How does a routine speedometer problem save a cyclist’s life? Great question. Here is my answer and the related timeline.
July 1 – The end of my annual summer vacation in Florida and 600+ mile drive home. Apparently during the ride, my Litespeed bicycle lost its wheel magnet for my speedometer. Just what I needed: a reason to go to the bike shop!
July 2 through 21 – I take several rides with and without KP the Masher and without my main speedometer, relying solely on the iPhone app, Cyclemeter, for my stats. What did I learn on these rides? You ride faster when you don’t know how fast or slow you are pedaling. I was beginning to think I shouldn’t replace the visual speedometer on my bike.
July 28 – I break down and take the 30 minute drive into Lexington from Georgetown to purchase a new wheel magnet.
July 29 – Typical Sunday.
10:30 am – Go to Mass at St. John’s Church.
12:00 pm – Lunch at Cracker Barrel with my wife.
2:00 pm – Call Masher and see what time he will be home from a family baseball trip. He is going to be late and plans to arrive no later than 7pm. I tell the Masher I may go ahead and ride, but to call when he gets close to town. It seems that some days you have the urge to go more than the urge not to go.
4:00 pm – I am itching to feel the pedals underneath my feet. So, I begin preparing for a ride and hoping the Masher calls because riding with two is better than riding with one. I replace the magnet on my front wheel; give it a few spins and viola: it works! I initiate riding gear, fill the bottles, air the tires, and I am ready. The part I left out -donning myself with two pieces of riding gear that I ALWAYS go with: my RoadID and my Madonna del Ghisallo pendant. RoadID for emergencies and the Patron Saint of Cycling to keep me from having one.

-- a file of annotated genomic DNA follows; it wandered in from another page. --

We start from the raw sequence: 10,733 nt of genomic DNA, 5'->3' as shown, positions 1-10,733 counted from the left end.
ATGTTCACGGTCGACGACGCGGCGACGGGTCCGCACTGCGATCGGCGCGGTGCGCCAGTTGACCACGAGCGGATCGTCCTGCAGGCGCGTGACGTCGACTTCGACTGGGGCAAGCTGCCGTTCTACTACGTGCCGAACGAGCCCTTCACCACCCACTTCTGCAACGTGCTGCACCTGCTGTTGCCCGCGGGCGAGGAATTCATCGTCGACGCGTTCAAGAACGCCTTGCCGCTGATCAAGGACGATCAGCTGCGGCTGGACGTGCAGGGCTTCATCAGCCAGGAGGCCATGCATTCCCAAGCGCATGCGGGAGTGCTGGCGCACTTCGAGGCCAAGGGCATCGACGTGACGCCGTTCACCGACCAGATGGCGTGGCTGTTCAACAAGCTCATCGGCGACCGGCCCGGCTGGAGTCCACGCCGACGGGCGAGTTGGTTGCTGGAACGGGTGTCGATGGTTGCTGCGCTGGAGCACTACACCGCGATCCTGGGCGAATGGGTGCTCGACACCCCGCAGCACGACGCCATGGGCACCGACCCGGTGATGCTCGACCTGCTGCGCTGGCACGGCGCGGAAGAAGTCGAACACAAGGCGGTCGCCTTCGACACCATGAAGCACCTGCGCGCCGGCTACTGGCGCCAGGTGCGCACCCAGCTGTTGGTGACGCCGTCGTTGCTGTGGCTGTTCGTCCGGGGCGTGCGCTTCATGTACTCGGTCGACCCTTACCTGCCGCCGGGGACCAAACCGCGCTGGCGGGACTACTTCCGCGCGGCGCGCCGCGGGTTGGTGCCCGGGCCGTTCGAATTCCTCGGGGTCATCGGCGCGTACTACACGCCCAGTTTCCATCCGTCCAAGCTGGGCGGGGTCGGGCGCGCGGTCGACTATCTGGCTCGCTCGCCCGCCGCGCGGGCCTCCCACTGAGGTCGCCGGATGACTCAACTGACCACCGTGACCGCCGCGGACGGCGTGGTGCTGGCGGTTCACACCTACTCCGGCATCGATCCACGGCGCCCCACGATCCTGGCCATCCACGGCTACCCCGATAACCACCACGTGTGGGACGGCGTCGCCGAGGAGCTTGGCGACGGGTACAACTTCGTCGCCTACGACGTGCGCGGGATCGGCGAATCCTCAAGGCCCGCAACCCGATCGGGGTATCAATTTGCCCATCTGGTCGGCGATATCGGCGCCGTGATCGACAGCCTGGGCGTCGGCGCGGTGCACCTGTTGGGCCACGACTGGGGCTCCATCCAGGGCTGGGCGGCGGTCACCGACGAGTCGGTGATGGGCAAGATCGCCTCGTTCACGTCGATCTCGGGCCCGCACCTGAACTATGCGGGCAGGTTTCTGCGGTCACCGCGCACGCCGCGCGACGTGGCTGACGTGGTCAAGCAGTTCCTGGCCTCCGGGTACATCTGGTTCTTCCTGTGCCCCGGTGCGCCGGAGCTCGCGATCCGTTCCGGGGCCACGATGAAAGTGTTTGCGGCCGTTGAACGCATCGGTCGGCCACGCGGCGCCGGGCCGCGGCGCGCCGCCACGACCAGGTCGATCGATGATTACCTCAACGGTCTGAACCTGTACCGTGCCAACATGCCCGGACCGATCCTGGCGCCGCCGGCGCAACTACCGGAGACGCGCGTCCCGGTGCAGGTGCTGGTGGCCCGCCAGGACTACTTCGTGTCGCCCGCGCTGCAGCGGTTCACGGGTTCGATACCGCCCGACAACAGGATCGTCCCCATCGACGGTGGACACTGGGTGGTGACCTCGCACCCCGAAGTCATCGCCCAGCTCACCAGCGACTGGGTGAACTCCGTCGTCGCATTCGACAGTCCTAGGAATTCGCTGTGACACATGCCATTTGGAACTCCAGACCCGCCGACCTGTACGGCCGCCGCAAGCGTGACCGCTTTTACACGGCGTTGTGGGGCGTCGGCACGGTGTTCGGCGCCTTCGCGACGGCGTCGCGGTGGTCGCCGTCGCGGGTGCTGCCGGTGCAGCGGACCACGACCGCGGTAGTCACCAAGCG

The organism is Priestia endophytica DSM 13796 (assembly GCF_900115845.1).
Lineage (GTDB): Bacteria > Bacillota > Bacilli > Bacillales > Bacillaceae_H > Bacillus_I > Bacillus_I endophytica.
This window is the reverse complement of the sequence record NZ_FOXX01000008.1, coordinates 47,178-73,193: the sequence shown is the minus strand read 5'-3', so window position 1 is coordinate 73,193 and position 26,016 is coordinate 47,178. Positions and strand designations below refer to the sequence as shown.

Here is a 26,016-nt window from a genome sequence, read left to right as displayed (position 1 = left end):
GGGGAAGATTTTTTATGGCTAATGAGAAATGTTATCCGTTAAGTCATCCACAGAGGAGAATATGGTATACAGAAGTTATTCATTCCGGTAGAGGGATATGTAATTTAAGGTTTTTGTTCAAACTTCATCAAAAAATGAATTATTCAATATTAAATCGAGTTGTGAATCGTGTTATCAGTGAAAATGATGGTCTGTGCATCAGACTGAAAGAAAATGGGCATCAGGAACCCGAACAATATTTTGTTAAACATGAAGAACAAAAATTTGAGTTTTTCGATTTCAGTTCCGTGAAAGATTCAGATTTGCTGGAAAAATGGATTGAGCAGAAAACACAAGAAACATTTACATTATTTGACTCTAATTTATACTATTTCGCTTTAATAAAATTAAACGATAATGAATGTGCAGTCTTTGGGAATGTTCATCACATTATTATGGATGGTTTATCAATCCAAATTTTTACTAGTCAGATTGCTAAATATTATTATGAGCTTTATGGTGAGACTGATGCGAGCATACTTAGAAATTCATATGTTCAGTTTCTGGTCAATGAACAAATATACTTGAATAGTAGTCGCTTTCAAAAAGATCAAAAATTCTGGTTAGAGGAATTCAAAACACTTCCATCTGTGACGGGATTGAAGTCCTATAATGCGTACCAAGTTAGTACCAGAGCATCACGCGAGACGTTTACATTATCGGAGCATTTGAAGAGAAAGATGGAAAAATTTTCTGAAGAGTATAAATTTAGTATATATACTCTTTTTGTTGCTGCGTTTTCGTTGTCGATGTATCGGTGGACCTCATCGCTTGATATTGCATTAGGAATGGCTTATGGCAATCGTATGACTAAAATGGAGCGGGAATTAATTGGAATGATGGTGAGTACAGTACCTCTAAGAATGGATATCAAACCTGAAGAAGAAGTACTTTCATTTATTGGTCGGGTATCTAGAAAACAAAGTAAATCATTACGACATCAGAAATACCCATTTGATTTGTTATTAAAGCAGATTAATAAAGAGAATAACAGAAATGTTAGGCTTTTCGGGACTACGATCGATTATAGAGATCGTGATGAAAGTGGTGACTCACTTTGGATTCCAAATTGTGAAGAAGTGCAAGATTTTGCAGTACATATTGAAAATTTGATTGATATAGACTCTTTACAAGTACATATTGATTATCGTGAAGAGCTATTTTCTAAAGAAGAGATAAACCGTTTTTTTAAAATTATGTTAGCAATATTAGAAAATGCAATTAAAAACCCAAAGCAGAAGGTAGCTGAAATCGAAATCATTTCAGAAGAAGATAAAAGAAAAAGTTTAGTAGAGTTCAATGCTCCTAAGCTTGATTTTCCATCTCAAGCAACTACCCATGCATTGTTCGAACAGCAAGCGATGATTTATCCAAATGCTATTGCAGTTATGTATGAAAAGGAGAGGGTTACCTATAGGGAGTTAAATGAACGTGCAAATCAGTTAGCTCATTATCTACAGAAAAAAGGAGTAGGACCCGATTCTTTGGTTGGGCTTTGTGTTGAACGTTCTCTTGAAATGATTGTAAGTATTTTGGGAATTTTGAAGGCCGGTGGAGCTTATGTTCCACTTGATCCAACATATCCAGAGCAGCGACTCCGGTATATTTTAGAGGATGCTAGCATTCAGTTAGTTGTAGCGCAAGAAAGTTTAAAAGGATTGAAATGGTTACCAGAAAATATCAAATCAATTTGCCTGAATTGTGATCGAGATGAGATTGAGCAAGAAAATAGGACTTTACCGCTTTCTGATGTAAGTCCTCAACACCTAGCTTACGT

5:12 pm – I take off on what I plan to be my typical 22 mile training loop. Weather is awesome and I am thinking this is going to be a strong one.
5:15 pm – Approaching the one mile marker – I notice my speedometer is not working. Dang it! Did I put it in the wrong place? This is going to slow my pace down. Was I having a battery issue? By now I am on Paynes Depot Rd. headed towards the 460 Bypass. I decide to stop and see if I can make an adjustment. I stop for 15 seconds, make an adjustment and click back into my pedals. During that time a 2012 model Nissan Maxima passes me and I fall in right behind.
5:16 pm – Red Light at 460 & Paynes Depot. Full stop for what feels like an eternity. Light turns green and the Maxima takes off with me directly behind. As soon as the Maxima moves 6-12 feet, out of nowhere comes a late model Toyota at 55 mph and hits the Maxima in the A-pillar (the spot between the driver’s door and the front fender). When this starts I am less than 2-3 feet from the Maxima bumper. The Toyota travels completely thorough the intersection and rolls out at 2-300 feet, leaving the Maxima perpendicular to me. It is everything I can do to get stopped, clipped out and get my feet on the ground so I don’t RAM (couldn’t think of a better word) into the totaled Maxima. What the heck just happened?
5:17 pm – Two young boys and their Dad get out of the Maxima in a hurry. The smoke from at least 4 air bags makes them think their car is on fire. Luckily no one is injured. On down the 460 Bypass, an off-duty Lexington police officer is attending to the driver of the Toyota, a 92-year-old man who appears to be OK. Adrenaline is pumping. What the heck just happened?
5:28 pm – Scott County sheriffs and fire respond. I give my statement and then continue my ride.
I clip back in and start my ride thinking about what just happened. For those of you that know me very well know, I am Catholic and I love my God with my whole heart. Did God just save my life through a broken speedometer? Upon further reflection the answer is yes. I know I could have kept on riding. I know cycling is a sport of inches between good and bad. I know that I have been close to disaster in the past. But never this close. God sent me a wake-up call: be more diligent, be more alert, and always ride with God as your co-pilot.
Saved, yet again, from tragedy in order to do something bigger in the future.
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